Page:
Last week’s mystery place was guessed pretty easily, as several people recognized this as the lighthouse at Peggy’s Point in Nova Scotia. My additional credit question was about one of the items that makes this octagonal lighthouse rather unusual. rather than telling you, let me show you:
Yes, that is a rather stern warning, but it appears to make no difference, as numerous people have gone into the sea and quite often died on these rocks; the most recent fatality was a couple of months ago, when a Quebec woman slipped on the rocks. Be warned, if you go out there!
Now something to reflect upon for this week…
Where is this location and what is its function?
This one is a tad harder, but I think there may be someone up for the challenge! Good luck!
This image was captured with a Canon EOS 5D Mk II and an EF 17-40 f/4L lens. It’s a series of exposures that are combined into a singled HDR image.
My expectation that last week’s mystery location was pretty straightforward was found to be incorrect. The location is the monument for the Irish Brigade on the battlefield of Gettysburg in Pennsylvania. The hint about the dog could have helped, as the dog sleeping in front of the monument is an Irish Wolfhound.
The Irish Brigade was an infantry brigade, consisting predominantly of Irish Americans, that served in the Union Army in the American Civil War. The designation of the first regiment in the brigade, the 69th New York Infantry, or the “Fighting 69th”, continued in later wars. The Irish Brigade was known in part for its famous war cry, the “vaugh a ballaugh”, which is an anglicization of the Irish phrase, fág an bealach, meaning “clear the way”. According to Fox’s Regimental Losses, of all Union army brigades, only the 1st Vermont Brigade and Iron Brigade suffered more combat dead than the Irish Brigade during America’s Civil War.
Let’s see, if I correctly picked an easier image to identify this week…
Where does this lighthouse stand and what makes it unusual?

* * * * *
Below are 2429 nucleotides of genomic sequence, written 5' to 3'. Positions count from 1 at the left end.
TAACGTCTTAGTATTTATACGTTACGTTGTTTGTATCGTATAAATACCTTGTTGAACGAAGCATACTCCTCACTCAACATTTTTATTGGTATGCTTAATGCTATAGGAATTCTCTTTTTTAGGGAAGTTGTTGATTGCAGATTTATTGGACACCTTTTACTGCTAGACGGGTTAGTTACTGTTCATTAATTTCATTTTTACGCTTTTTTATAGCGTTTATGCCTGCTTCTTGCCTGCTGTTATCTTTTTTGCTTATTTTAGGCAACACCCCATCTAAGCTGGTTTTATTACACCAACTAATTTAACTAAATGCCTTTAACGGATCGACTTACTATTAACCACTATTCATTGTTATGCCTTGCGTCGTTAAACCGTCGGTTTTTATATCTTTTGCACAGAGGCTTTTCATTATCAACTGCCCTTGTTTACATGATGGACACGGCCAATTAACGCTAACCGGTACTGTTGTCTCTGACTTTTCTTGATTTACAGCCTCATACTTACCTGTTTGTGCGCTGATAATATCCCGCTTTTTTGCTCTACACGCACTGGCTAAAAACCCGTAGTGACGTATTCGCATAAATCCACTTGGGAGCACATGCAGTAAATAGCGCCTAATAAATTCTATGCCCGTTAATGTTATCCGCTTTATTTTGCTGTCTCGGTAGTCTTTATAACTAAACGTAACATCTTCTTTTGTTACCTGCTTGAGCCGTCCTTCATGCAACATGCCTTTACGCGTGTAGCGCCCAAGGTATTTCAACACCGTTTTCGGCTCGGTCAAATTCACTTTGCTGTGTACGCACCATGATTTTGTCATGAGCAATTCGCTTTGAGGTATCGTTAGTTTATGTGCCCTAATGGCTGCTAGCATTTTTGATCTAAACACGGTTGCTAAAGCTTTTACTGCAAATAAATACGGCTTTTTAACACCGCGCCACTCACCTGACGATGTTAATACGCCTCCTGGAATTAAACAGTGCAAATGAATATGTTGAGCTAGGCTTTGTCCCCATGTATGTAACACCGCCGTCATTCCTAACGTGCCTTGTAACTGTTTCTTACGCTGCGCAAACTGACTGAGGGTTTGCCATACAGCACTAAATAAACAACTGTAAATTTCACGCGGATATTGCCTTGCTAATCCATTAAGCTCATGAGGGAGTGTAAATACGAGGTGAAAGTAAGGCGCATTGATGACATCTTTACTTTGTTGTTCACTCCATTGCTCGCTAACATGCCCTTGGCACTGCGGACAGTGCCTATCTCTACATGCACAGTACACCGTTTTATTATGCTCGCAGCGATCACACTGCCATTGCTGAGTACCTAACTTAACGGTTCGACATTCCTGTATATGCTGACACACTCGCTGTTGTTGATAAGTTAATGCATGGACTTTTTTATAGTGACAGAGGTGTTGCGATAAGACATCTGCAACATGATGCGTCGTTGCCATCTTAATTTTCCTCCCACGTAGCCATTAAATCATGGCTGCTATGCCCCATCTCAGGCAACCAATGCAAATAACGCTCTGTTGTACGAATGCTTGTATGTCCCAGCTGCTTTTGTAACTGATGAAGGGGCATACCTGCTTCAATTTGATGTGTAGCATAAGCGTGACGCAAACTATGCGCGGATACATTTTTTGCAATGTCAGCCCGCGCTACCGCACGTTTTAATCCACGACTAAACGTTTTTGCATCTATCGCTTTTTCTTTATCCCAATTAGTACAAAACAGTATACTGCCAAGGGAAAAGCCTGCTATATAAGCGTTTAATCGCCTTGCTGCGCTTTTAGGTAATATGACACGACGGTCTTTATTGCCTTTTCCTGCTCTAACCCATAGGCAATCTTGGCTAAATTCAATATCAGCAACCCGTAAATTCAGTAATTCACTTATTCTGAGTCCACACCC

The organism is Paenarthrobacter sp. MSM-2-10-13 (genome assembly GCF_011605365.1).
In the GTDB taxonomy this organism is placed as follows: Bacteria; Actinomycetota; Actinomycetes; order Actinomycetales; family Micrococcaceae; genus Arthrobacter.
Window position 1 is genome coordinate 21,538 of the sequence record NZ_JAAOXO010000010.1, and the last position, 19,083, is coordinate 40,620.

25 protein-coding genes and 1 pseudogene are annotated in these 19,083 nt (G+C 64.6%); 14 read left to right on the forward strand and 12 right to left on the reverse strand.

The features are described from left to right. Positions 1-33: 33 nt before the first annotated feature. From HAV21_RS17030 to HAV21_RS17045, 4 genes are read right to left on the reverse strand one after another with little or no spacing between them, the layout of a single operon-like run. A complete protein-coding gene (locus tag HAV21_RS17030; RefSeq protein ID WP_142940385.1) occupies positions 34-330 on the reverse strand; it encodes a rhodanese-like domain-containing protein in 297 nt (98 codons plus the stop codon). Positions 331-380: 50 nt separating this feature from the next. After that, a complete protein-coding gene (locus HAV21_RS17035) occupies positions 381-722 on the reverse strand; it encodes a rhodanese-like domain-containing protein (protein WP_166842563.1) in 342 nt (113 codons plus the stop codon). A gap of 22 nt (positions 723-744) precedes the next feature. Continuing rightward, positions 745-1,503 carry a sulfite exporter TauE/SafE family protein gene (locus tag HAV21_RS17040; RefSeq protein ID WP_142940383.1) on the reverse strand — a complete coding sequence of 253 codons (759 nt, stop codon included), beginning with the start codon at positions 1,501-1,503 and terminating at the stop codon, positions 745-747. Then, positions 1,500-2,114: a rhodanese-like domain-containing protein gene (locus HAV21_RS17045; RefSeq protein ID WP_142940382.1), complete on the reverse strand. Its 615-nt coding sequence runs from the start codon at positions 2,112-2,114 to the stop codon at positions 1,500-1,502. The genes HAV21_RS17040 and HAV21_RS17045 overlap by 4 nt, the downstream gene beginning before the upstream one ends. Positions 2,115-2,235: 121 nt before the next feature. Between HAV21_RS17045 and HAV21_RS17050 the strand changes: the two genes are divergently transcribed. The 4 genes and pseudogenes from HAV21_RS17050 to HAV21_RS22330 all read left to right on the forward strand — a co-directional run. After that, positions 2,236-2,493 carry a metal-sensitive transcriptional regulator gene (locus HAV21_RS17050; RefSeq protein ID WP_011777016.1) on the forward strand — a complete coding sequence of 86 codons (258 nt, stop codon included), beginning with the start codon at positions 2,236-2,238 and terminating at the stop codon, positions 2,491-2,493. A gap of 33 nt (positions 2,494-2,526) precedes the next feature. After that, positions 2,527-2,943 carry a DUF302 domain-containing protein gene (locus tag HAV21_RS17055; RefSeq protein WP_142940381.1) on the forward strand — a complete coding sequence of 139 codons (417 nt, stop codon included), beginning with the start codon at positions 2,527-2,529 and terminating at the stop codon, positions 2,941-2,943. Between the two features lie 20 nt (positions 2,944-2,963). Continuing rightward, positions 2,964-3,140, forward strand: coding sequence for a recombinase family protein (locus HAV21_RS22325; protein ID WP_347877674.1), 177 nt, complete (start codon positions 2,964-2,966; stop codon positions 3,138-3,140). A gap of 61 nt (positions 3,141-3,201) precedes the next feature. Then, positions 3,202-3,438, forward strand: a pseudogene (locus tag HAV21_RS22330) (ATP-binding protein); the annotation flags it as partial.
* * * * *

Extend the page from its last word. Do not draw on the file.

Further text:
This image dates from 2008 and was taken with a Canon EOS 1D Mk II and EF 24-105mm f/4L lens.
Last week’s mystery location was a tough nut to crack for folks, but after a bit of guidance and significant persistence one reader did identify it correctly as Gillette Castle in East Haddam, Connecticut. Of course, America’s castles aren’t of the same vintage or purpose as those from across the rest of the world, but there are some rather interesting examples of architecture gone wild in these edifices.
Today’s mystery location should be a bit easier for folks, as it is a rather clear shot of a monument.
Where does this monument stand and what is its significance?
This image dates from 2010 and was taken with a Canon EOS 1D Mk III and EF 24-105mm f/4L lens. This image was taken as a series of 5 exposures, which were combined using Photomatix Pro by HDRsoft.
Last week’s entry was on the easy side, as the location was mentioned pretty quickly, which may have had something to do with the fact that it was the closing scene in the recent Star Wars movie (episode VII?), where Luke Skywalker was given back his light sabre.
Let’s see how this week challenges everyone…
Where are we? This one shouldn’t be too difficult…
This image was captured with a Canon EOS 5D Mk III using an EF 24-105mm f/4L lens. Exposure settings were 1/50 second at f/10 and 1600 ISO.
After last week’s rather tricky post for this category, which long-time readers of my blog, could have recognized as being photographed outside the Botanical Garden of the Technical University in Delft, the Netherlands, something a little easier upon my return from quick travels.
As a hint, if needed, this location was used recently in a big budget film; the latter gave me the idea to use this image, as I saw it during my flight from Rome to Boston.